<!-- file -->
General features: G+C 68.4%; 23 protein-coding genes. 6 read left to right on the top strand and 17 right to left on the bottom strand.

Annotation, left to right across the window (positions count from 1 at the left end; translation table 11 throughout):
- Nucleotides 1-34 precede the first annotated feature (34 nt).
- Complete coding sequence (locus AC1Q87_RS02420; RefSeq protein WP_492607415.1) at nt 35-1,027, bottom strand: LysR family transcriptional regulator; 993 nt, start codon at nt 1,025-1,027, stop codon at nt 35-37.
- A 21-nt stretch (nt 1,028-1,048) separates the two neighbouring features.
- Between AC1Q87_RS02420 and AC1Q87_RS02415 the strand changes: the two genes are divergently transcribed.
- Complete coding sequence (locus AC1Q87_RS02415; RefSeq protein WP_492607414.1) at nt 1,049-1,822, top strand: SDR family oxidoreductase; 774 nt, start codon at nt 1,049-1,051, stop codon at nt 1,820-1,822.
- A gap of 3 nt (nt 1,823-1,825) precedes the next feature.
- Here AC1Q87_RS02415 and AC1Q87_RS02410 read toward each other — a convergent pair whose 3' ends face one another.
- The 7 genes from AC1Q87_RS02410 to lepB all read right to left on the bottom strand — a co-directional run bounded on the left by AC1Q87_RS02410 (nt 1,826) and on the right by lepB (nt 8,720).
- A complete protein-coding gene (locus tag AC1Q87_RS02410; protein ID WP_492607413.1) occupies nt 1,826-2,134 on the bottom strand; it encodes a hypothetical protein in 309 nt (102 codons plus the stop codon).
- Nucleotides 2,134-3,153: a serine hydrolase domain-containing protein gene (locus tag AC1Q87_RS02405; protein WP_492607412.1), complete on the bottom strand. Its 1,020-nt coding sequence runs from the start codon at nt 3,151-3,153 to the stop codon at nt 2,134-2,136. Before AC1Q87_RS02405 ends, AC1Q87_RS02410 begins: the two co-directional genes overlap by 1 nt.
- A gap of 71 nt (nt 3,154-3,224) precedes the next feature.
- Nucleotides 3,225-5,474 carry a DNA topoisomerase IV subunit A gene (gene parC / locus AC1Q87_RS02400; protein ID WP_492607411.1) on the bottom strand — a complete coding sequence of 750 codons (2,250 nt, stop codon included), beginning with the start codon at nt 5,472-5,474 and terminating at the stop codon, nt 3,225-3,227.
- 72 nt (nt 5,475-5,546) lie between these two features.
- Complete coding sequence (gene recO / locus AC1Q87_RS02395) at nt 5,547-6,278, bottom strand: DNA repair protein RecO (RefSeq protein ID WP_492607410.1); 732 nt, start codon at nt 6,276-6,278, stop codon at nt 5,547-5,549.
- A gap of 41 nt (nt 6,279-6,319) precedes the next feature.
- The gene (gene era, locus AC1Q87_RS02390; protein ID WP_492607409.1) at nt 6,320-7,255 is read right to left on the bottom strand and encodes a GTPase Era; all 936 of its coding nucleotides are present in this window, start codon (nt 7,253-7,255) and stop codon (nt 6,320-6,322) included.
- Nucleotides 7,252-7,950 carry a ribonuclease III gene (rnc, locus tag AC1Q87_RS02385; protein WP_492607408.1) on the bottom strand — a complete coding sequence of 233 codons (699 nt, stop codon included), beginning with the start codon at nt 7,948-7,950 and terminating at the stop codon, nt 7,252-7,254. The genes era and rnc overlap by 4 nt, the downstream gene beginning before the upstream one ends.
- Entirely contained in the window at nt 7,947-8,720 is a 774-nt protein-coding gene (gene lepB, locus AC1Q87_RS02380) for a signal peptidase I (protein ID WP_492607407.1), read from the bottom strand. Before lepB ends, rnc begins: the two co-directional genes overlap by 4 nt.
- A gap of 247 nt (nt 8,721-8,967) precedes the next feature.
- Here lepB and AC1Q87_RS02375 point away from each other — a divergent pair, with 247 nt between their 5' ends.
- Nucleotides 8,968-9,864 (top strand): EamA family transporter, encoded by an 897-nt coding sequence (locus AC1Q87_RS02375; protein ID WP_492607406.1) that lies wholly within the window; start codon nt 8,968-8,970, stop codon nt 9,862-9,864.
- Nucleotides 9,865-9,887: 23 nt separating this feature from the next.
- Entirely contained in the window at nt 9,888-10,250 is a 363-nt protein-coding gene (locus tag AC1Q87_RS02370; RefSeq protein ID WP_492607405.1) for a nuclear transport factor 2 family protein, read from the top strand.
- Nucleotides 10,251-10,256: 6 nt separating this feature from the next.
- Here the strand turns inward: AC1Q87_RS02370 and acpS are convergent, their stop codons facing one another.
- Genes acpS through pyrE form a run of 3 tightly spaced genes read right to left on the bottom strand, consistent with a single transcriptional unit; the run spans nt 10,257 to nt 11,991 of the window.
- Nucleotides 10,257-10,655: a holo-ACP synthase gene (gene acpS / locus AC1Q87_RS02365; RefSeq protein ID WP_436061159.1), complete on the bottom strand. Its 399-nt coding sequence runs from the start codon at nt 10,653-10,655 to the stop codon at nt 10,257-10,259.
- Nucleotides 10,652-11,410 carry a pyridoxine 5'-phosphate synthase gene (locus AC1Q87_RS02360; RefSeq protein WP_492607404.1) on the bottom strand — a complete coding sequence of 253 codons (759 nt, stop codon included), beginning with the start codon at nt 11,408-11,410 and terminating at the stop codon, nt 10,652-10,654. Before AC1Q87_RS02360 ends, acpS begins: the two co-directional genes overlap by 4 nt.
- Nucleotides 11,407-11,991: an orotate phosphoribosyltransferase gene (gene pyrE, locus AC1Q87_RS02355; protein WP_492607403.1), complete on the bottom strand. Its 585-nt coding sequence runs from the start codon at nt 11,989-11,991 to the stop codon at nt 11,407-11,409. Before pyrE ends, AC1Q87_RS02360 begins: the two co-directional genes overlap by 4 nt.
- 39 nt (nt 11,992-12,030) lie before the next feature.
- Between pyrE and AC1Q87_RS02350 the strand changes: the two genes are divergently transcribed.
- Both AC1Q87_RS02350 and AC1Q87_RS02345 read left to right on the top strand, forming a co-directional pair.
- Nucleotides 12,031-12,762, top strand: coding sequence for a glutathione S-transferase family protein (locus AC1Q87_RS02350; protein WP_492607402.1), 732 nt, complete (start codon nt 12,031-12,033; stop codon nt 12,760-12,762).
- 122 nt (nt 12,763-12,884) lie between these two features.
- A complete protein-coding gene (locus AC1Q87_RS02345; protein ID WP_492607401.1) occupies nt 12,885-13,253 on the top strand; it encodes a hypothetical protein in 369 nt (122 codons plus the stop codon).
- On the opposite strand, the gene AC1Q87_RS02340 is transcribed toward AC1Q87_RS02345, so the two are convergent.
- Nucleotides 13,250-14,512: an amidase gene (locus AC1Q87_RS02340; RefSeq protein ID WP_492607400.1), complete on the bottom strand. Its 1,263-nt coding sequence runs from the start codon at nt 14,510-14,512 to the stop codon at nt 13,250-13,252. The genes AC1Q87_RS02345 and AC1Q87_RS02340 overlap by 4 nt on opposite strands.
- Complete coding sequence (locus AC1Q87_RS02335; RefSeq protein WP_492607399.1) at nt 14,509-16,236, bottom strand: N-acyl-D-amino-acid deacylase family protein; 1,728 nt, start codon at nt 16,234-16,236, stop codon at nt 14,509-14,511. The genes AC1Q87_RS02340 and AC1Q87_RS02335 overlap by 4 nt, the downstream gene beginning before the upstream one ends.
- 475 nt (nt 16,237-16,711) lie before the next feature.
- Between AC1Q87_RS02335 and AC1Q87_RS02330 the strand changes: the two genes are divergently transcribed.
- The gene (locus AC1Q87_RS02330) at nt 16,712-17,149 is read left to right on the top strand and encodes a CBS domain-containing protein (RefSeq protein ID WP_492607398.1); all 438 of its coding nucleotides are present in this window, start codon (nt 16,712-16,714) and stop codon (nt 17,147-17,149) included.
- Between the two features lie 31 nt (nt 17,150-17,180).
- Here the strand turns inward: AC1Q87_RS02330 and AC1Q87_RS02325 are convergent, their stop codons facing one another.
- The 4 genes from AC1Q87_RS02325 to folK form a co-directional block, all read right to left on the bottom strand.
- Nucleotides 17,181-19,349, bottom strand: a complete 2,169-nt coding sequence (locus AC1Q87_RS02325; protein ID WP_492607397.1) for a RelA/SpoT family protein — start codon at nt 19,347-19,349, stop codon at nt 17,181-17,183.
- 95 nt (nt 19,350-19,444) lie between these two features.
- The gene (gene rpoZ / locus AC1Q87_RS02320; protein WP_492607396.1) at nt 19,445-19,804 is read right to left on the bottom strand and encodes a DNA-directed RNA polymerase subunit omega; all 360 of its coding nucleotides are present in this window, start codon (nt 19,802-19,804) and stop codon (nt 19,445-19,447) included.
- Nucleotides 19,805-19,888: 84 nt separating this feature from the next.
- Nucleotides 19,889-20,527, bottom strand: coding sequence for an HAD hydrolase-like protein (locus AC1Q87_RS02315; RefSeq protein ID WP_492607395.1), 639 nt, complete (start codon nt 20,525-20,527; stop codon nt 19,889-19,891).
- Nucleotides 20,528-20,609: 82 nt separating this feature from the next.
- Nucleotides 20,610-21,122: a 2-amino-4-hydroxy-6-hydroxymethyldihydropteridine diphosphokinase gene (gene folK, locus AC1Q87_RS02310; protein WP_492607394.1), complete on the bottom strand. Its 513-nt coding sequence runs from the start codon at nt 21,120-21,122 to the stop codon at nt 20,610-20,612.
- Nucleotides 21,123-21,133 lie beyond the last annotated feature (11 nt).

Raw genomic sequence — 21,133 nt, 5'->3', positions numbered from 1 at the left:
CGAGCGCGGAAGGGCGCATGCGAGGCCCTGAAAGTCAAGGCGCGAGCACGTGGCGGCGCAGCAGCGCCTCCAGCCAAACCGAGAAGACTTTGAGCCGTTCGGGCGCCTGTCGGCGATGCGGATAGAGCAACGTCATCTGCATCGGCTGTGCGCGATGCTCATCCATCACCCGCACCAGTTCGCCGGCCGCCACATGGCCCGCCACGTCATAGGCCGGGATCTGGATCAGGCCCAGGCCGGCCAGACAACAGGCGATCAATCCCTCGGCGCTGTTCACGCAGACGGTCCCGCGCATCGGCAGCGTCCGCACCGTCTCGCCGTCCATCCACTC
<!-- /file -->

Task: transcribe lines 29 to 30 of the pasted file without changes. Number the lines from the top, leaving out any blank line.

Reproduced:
- Nucleotides 10,257-10,655: a holo-ACP synthase gene (gene acpS / locus AC1Q87_RS02365; RefSeq protein ID WP_436061159.1), complete on the bottom strand. Its 399-nt coding sequence runs from the start codon at nt 10,653-10,655 to the stop codon at nt 10,257-10,259.
- Nucleotides 10,652-11,410 carry a pyridoxine 5'-phosphate synthase gene (locus AC1Q87_RS02360; RefSeq protein WP_492607404.1) on the bottom strand — a complete coding sequence of 253 codons (759 nt, stop codon included), beginning with the start codon at nt 11,408-11,410 and terminating at the stop codon, nt 10,652-10,654. Before AC1Q87_RS02360 ends, acpS begins: the two co-directional genes overlap by 4 nt.